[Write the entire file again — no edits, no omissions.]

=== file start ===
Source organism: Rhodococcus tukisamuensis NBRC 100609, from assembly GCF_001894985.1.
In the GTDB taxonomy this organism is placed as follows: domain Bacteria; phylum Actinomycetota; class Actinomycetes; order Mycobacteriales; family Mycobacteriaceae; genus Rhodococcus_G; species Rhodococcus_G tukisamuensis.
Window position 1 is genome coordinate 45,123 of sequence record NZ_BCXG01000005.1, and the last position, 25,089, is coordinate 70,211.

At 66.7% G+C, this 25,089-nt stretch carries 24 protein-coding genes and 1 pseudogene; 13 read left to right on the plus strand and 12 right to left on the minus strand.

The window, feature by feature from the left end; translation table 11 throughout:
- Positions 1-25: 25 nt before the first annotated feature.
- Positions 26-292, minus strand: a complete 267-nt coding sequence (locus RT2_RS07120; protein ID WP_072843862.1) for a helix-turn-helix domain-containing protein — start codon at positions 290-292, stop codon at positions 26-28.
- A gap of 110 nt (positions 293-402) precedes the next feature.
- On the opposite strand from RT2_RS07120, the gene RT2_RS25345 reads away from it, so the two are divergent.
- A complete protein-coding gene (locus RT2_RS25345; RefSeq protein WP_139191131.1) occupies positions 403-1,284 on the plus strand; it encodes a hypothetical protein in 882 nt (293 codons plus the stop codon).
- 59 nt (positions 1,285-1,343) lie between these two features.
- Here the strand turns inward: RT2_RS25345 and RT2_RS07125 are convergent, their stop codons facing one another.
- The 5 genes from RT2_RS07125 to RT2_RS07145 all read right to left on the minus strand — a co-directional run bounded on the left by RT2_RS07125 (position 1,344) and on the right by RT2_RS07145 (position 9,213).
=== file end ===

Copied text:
Source organism: Rhodococcus tukisamuensis NBRC 100609, from assembly GCF_001894985.1.
In the GTDB taxonomy this organism is placed as follows: domain Bacteria; phylum Actinomycetota; class Actinomycetes; order Mycobacteriales; family Mycobacteriaceae; genus Rhodococcus_G; species Rhodococcus_G tukisamuensis.
Window position 1 is genome coordinate 45,123 of sequence record NZ_BCXG01000005.1, and the last position, 25,089, is coordinate 70,211.

At 66.7% G+C, this 25,089-nt stretch carries 24 protein-coding genes and 1 pseudogene; 13 read left to right on the plus strand and 12 right to left on the minus strand.

The window, feature by feature from the left end; translation table 11 throughout:
- Positions 1-25: 25 nt before the first annotated feature.
- Positions 26-292, minus strand: a complete 267-nt coding sequence (locus RT2_RS07120; protein ID WP_072843862.1) for a helix-turn-helix domain-containing protein — start codon at positions 290-292, stop codon at positions 26-28.
- A gap of 110 nt (positions 293-402) precedes the next feature.
- On the opposite strand from RT2_RS07120, the gene RT2_RS25345 reads away from it, so the two are divergent.
- A complete protein-coding gene (locus RT2_RS25345; RefSeq protein WP_139191131.1) occupies positions 403-1,284 on the plus strand; it encodes a hypothetical protein in 882 nt (293 codons plus the stop codon).
- 59 nt (positions 1,285-1,343) lie between these two features.
- Here the strand turns inward: RT2_RS25345 and RT2_RS07125 are convergent, their stop codons facing one another.
- The 5 genes from RT2_RS07125 to RT2_RS07145 all read right to left on the minus strand — a co-directional run bounded on the left by RT2_RS07125 (position 1,344) and on the right by RT2_RS07145 (position 9,213).